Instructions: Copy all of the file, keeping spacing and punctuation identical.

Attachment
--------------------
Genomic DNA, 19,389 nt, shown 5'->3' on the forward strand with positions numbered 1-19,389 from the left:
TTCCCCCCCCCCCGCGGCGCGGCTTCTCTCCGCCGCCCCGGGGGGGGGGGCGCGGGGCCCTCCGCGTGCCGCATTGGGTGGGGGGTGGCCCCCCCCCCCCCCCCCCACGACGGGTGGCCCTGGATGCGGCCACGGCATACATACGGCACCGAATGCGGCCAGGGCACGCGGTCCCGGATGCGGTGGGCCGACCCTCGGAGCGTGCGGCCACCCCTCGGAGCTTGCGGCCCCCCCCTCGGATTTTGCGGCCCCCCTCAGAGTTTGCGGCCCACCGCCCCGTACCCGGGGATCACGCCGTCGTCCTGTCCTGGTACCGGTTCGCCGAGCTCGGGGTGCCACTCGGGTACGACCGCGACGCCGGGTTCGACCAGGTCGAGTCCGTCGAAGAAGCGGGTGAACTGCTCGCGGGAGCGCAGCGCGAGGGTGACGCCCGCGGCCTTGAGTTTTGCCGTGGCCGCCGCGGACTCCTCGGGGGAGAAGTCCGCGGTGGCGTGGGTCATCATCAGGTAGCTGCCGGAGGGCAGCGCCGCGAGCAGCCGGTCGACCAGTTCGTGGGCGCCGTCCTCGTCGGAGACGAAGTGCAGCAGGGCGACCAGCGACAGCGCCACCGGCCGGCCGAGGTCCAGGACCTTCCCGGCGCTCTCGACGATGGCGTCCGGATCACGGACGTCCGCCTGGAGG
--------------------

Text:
Genomic DNA, 19,389 nt, shown 5'->3' on the forward strand with positions numbered 1-19,389 from the left:
TTCCCCCCCCCCCGCGGCGCGGCTTCTCTCCGCCGCCCCGGGGGGGGGGGCGCGGGGCCCTCCGCGTGCCGCATTGGGTGGGGGGTGGCCCCCCCCCCCCCCCCCCACGACGGGTGGCCCTGGATGCGGCCACGGCATACATACGGCACCGAATGCGGCCAGGGCACGCGGTCCCGGATGCGGTGGGCCGACCCTCGGAGCGTGCGGCCACCCCTCGGAGCTTGCGGCCCCCCCCTCGGATTTTGCGGCCCCCCTCAGAGTTTGCGGCCCACCGCCCCGTACCCGGGGATCACGCCGTCGTCCTGTCCTGGTACCGGTTCGCCGAGCTCGGGGTGCCACTCGGGTACGACCGCGACGCCGGGTTCGACCAGGTCGAGTCCGTCGAAGAAGCGGGTGAACTGCTCGCGGGAGCGCAGCGCGAGGGTGACGCCCGCGGCCTTGAGTTTTGCCGTGGCCGCCGCGGACTCCTCGGGGGAGAAGTCCGCGGTGGCGTGGGTCATCATCAGGTAGCTGCCGGAGGGCAGCGCCGCGAGCAGCCGGTCGACCAGTTCGTGGGCGCCGTCCTCGTCGGAGACGAAGTGCAGCAGGGCGACCAGCGACAGCGCCACCGGCCGGCCGAGGTCCAGGACCTTCCCGGCGCTCTCGACGATGGCGTCCGGATCACGGACGTCCGCCTGGAGG